Canterbury Christ Church University - BSc Criminal Investigation

Canterbury Christ Church University

BSc Criminal Investigation

Gain a solid grounding in police criminal investigations while also developing broad knowledge and skills that will set you up for a wide range of careers in criminal justice and beyond or further studies.

Criminal investigation is a central part of police activity, and from looking at the news every day we can see how it influences the public perception of the police and their accountability and legitimacy.

The increase in crime, and the way crime is committed today, provides very different challenges to the detectives of the past. On this course you will adopt a critical approach to criminal investigations, exploring police effectiveness in historic sexual and homicide investigations, public protection, and covert operations.

You will also seek to understand the current context within which detectives work, including a national shortage of detectives, government austerity measures and the rise in technology and complex criminality.

Entry Requirements

A typical offer would be 88-112 UCAS Tariff points.

For more information on the IELTS (International English language Testing System) requirements for this course,

Career Prospects

The choice of careers following graduation is wide and varied. Previous graduates have decided to join the police through the traditional route, others have decided to apply for either direct entry detective (metropolitan Police), or fast track detective programme (I.e. Kent Police). Further opportunities exist as investigators for: National Crime Agency, the Military, Independent Office for Police Conduct, Criminal Cases Review Commission, Security Services, HM Courts and Tribunals Service, and so on.

Other graduates have obtained jobs inside the criminal justice system, such as HM probation Service, HM Prison Service, the UK Border Force, etc.

Graduates may also look at the private sector for security related and investigative roles too.

In addition, there are a number charitable and voluntary organisations working with the criminal justice sector and vulnerable groups, such as Victim Support, Mind, Shelter, Nacro, Prince’s Trust, Porchlight, Barnardo’s, etc. offering suitable job opportunities. 

It is important to note that the knowledge and skills that you gain from doing a criminal investigation degree are transferable to other careers and therefore you could embark on a wide range of career pathways, and should not feel tied to the professions listed above.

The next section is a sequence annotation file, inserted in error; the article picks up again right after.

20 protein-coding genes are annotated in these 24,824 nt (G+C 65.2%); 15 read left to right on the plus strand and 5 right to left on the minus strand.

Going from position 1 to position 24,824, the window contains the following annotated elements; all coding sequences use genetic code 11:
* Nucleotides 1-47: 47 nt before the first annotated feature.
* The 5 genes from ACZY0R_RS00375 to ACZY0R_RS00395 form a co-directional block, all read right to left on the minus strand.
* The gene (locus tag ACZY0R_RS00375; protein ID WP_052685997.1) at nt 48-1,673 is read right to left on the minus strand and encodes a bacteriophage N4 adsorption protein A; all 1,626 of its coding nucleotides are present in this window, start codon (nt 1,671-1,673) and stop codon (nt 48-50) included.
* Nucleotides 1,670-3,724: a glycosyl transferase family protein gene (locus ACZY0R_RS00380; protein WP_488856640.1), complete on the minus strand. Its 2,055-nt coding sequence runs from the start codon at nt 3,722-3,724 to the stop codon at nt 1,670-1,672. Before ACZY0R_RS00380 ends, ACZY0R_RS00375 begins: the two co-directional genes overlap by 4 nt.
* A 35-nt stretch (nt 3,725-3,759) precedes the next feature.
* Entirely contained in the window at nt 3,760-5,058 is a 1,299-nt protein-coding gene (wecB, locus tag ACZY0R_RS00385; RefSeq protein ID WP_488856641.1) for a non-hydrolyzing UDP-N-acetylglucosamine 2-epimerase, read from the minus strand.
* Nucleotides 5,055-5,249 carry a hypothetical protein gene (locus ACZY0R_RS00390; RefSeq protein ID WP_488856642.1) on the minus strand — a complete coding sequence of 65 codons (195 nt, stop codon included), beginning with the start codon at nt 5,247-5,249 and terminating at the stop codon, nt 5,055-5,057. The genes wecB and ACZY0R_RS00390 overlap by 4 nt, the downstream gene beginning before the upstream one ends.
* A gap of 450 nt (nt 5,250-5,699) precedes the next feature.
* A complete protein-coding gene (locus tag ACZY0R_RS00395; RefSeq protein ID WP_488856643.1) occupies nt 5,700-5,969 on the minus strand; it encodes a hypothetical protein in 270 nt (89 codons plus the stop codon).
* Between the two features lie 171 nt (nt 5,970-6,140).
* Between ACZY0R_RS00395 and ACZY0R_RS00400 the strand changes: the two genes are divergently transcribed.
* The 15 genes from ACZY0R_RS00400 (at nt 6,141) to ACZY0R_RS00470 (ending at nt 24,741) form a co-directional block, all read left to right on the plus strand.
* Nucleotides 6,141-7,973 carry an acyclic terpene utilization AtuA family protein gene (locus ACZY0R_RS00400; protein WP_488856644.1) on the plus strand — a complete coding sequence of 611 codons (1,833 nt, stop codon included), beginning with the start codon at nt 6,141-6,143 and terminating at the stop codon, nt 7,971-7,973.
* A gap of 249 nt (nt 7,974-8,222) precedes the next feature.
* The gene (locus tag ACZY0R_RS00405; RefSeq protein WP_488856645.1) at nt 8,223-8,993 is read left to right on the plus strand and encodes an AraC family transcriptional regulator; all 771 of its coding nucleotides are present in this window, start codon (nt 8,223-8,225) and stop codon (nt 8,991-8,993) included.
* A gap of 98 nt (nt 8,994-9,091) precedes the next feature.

Some students opt to undertake further research, and go on to study Masters by research on criminal investigation topics of their choice. Others opt to study at Masters level either with a different department (i.e. Law), or at another university that offers postgraduate courses of their choice.

Course Details

In Year 1, you'll study key aspects of the policing function, focusing on areas such as law and policing, crime scene investigation and the criminal justice system. 

In Years 2 and 3, you'll gain deeper knowledge of policing and you'll study specific aspects of criminal investigation, such as investigating crime, evidence, investigative interviewing, human decision-making, major crime investigation, and investigating sexual and domestic abuse.

You'll be able to focus your studies on particular areas of interest through optional modules in areas such as human rights, cyber crime, terrorism and political violence, transnational crime, expert evidence and mental health and violence.

You'll consider aspects of police function that relate to the National Intelligence Model, including how investigation of specific crimes link to the intelligence function, and the use of covert strategies within criminal investigations.

In your final year, you'll conduct independent research leading to your final 8,000 word dissertation. For this module you'll choose a specific aspect of criminal investigation to study in depth with the support of an academic supervisor.

Year 1

Crime: Representations and Realities
Criminal Justice System and How to Tell What Works
Introduction to Professional Policing
Law and Politics of Policing
Introducing Crime Scene Investigation
Crime Science and Problem Solving

Year 2

Decision-Making: Theory and Practice in Policing
Evidence Relating to Criminal Investigation
Criminal Investigation
Investigative Interviewing
Mental Health and Violence
Introduction to Terrorism and Political Violence
News Media, Crime and Justice
Accident, Disaster and Terror Scene Investigation
Cybercrime and Digital Policing
Youth, Crime and Justice

Year 3

Major Crime Investigation
Investigating Sexual and Domestic Abuse
Gangs and Serious Youth Offending
Individual Study
Evidence Based Policing and Research Methods
Cybercrime: Ethical, Professional and Legal Issues
International Justice and Human Rights
Expert and Professional Witnesses
Psychology of Serious and Prolific Offending
Terrorism and Political Violence in the UK
Transnational and Organised Crime

*The information’s are correct at the time of publishing, however it may change if university makes any changes after we have published the information. While we try our best to provide correct information, It is advisable to call us or visit university website for up to date information.

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